Over the last few months, ESN has been sharing tips and reflections related to time management. Like many of the topics we publish on, time management is an area that combines opportunities for practical growth and spiritual formation. Our goal is to encourage readers to steward the gift of time God has given us, using it to love God and others and live out Christ’s Kingdom. Today, we welcome Winston Brady to the blog to share a snapshot of how time management works in his life as he considers doctoral work while teaching in a classical school. You can find other posts in this series here.
For me, time management means cutting more things out instead of managing anything particularly well. I have a wife, a two-year-old son, Hunter, a fun, albeit demanding, job teaching high school and the prospect of doctoral work. We have 168 hours in the week, with 50 hours devoted to sleep and another 18-21 for meals and upkeep. I’ve tried to remove as many unnecessary parts of my day as possible, sticking to a reasonably-disciplined routine so I can get the most out of the time I have for family, work, and leisure.
Few things kill a routine more effectively than television or social media. Thankfully, I’ve lost the password to my Facebook account and the email address from college I used to create my account, so I can only access Facebook from 1 browser on 1 computer. We’ve hidden our TV in our attic, and while this hasn’t blocked out time-killing entertainment completely, it has gone a long way to protecting the time I should spend with my wife and Hunter.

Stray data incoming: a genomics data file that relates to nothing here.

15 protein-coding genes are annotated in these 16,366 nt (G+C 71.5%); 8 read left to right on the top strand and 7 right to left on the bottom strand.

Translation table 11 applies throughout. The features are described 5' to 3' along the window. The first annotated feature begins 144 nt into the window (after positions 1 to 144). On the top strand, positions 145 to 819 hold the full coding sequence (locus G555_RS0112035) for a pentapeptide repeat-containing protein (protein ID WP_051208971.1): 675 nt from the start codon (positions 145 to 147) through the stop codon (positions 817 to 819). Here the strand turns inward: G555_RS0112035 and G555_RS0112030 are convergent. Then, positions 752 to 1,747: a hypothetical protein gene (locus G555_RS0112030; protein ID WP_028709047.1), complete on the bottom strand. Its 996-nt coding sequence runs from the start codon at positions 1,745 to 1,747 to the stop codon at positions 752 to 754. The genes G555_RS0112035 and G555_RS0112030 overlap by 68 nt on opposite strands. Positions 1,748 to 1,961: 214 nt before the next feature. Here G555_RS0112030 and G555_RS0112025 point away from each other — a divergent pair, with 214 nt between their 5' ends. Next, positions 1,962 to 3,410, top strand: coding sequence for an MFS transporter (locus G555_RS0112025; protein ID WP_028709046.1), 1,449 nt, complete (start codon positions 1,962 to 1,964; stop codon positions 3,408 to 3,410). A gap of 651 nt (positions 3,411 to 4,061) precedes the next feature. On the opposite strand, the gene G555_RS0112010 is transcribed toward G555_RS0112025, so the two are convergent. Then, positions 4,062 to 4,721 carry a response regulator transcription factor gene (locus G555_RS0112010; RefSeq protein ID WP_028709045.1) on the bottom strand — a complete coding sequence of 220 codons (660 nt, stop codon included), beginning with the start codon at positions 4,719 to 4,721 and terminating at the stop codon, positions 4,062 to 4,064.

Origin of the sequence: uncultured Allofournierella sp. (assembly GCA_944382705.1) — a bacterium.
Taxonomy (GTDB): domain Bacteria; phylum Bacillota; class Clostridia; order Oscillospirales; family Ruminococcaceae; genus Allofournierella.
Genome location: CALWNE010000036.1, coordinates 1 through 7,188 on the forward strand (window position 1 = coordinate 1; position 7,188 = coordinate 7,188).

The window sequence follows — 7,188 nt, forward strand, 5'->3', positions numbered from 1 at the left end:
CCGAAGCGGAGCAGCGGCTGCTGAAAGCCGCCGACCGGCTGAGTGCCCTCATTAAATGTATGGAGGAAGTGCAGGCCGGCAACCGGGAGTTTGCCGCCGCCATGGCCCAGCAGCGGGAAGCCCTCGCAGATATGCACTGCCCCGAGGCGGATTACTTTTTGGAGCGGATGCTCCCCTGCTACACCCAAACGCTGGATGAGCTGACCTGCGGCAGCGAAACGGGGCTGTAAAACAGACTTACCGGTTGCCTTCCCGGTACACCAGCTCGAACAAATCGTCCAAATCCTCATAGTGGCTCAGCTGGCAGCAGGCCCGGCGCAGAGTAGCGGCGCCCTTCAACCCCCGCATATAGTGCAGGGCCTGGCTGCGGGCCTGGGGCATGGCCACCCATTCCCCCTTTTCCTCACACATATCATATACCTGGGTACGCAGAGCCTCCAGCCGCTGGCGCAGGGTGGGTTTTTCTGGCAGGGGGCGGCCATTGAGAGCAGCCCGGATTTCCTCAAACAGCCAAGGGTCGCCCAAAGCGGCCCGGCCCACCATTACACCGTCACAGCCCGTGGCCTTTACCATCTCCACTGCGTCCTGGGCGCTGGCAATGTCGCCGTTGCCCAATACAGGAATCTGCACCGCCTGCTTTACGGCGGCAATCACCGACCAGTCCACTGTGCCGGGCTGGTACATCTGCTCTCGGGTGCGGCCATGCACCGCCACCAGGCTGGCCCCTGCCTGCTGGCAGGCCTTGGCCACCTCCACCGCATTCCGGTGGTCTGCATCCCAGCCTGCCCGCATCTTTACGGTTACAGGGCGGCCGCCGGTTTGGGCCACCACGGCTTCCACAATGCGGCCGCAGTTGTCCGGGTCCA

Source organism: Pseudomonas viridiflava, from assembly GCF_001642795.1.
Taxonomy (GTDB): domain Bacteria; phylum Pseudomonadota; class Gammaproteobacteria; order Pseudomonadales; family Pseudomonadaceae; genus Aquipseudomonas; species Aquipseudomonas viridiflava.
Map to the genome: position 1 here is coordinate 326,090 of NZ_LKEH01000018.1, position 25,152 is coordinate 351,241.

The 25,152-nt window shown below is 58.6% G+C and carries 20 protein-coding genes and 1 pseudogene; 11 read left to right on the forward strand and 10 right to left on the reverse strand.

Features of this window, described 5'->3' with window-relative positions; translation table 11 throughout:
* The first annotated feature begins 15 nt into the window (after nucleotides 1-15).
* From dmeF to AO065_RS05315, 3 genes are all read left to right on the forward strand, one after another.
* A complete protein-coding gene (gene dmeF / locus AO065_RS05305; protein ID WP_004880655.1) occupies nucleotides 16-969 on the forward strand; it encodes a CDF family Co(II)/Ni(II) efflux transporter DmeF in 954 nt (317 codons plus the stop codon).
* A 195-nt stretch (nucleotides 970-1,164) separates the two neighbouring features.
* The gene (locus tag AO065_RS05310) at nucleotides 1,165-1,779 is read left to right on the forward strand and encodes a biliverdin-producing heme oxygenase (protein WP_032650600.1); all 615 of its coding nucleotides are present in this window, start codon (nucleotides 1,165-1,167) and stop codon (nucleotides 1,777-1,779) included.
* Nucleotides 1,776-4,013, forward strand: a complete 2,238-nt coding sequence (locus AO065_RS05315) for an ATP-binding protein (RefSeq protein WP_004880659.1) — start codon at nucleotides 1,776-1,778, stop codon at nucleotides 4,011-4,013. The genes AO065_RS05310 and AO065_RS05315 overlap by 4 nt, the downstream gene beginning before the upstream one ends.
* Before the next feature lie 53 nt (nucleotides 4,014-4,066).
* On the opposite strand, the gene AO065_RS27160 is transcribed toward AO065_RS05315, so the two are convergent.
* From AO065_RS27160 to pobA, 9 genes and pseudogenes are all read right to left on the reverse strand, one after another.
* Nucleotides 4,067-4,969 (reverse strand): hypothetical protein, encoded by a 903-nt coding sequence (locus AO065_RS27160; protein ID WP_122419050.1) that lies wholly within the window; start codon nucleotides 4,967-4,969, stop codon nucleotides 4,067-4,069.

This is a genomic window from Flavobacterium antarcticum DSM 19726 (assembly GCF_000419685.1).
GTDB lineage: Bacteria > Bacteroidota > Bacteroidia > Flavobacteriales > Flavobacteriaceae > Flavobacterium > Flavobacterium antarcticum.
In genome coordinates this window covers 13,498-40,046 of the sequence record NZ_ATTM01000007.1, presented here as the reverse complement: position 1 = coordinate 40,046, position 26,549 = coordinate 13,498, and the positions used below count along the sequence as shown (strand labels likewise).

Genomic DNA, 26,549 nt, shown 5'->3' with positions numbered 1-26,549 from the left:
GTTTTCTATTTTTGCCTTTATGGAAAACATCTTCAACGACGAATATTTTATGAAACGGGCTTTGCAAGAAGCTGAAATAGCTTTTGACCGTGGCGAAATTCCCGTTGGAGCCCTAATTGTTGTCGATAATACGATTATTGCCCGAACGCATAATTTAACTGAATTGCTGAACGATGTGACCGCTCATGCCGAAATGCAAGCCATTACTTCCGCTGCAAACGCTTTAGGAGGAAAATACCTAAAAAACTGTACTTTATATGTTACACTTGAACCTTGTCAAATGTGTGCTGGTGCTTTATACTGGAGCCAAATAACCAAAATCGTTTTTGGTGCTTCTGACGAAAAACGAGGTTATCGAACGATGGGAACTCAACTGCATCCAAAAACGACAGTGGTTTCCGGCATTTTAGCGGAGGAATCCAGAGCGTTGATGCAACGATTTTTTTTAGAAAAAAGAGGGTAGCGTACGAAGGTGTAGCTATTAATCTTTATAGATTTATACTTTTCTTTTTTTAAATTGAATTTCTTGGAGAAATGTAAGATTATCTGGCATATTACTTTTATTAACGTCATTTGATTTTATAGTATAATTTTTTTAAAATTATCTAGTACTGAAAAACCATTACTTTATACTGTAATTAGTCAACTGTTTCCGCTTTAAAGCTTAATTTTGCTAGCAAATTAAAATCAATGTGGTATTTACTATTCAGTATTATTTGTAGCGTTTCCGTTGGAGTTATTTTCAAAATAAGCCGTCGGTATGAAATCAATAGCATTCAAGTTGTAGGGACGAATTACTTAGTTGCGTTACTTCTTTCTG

In the evenings, we’ll go out walking together as a family. This removes any other screen that could distract us, as well as the household chores that could occupy our time. Chores are for Saturday, but the early evenings are for my wife and me to watch Hunter throw rocks in the creek. And any work I feel I have to do can wait until the next morning. I try to wake up between 4:30-5:30 to have a meaningful devotional and complete, maybe, 1 task before work, and waking up before my family means I am not stealing time from them. A flexible routine goes a long way in juggling many different responsibilities.
Time management feels like tying a tie under pressure. Loop the fat end around the skinny end and hold it out towards the mirror, then tuck it inside the knot you’ve made. The knot needs to look sharp, so you may need to tie it again, but then you run the risk of being late. Routine makes tying the tie much easier, regardless of how difficult the day is.